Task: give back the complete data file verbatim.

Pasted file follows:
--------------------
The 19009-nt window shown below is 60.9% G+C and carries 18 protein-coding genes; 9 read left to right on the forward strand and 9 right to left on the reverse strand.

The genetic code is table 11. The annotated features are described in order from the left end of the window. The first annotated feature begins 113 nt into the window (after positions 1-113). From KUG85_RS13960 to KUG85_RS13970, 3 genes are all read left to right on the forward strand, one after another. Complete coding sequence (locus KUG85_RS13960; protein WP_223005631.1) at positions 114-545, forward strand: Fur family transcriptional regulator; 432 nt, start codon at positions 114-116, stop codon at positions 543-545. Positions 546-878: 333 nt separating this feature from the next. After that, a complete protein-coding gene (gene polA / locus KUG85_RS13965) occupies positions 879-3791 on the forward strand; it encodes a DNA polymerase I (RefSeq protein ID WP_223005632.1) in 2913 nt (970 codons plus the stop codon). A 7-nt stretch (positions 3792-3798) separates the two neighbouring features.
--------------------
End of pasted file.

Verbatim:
The 19009-nt window shown below is 60.9% G+C and carries 18 protein-coding genes; 9 read left to right on the forward strand and 9 right to left on the reverse strand.

The genetic code is table 11. The annotated features are described in order from the left end of the window. The first annotated feature begins 113 nt into the window (after positions 1-113). From KUG85_RS13960 to KUG85_RS13970, 3 genes are all read left to right on the forward strand, one after another. Complete coding sequence (locus KUG85_RS13960; protein WP_223005631.1) at positions 114-545, forward strand: Fur family transcriptional regulator; 432 nt, start codon at positions 114-116, stop codon at positions 543-545. Positions 546-878: 333 nt separating this feature from the next. After that, a complete protein-coding gene (gene polA / locus KUG85_RS13965) occupies positions 879-3791 on the forward strand; it encodes a DNA polymerase I (RefSeq protein ID WP_223005632.1) in 2913 nt (970 codons plus the stop codon). A 7-nt stretch (positions 3792-3798) separates the two neighbouring features.